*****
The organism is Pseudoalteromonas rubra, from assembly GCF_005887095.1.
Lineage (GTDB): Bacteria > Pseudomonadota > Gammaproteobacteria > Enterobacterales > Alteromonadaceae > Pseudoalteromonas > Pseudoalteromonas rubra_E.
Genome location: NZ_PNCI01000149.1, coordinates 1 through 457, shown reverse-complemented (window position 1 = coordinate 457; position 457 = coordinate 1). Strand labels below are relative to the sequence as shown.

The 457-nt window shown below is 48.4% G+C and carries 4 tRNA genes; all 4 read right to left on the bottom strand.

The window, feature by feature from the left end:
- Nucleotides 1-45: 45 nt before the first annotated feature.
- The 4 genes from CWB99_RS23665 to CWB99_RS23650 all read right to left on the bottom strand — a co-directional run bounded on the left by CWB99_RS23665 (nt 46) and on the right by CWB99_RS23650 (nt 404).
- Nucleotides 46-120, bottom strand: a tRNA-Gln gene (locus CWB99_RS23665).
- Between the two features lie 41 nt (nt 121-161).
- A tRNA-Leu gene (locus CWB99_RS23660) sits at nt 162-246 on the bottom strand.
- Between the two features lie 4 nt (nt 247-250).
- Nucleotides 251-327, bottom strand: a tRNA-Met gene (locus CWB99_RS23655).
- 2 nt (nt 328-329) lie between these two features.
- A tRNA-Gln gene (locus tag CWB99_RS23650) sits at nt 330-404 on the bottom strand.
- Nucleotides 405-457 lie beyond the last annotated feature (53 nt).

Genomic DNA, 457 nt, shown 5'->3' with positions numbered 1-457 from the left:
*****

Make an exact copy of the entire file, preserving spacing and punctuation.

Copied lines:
The organism is Pseudoalteromonas rubra, from assembly GCF_005887095.1.
Lineage (GTDB): Bacteria > Pseudomonadota > Gammaproteobacteria > Enterobacterales > Alteromonadaceae > Pseudoalteromonas > Pseudoalteromonas rubra_E.
Genome location: NZ_PNCI01000149.1, coordinates 1 through 457, shown reverse-complemented (window position 1 = coordinate 457; position 457 = coordinate 1). Strand labels below are relative to the sequence as shown.

The 457-nt window shown below is 48.4% G+C and carries 4 tRNA genes; all 4 read right to left on the bottom strand.

The window, feature by feature from the left end:
- Nucleotides 1-45: 45 nt before the first annotated feature.
- The 4 genes from CWB99_RS23665 to CWB99_RS23650 all read right to left on the bottom strand — a co-directional run bounded on the left by CWB99_RS23665 (nt 46) and on the right by CWB99_RS23650 (nt 404).
- Nucleotides 46-120, bottom strand: a tRNA-Gln gene (locus CWB99_RS23665).
- Between the two features lie 41 nt (nt 121-161).
- A tRNA-Leu gene (locus CWB99_RS23660) sits at nt 162-246 on the bottom strand.
- Between the two features lie 4 nt (nt 247-250).
- Nucleotides 251-327, bottom strand: a tRNA-Met gene (locus CWB99_RS23655).
- 2 nt (nt 328-329) lie between these two features.
- A tRNA-Gln gene (locus tag CWB99_RS23650) sits at nt 330-404 on the bottom strand.
- Nucleotides 405-457 lie beyond the last annotated feature (53 nt).

Genomic DNA, 457 nt, shown 5'->3' with positions numbered 1-457 from the left: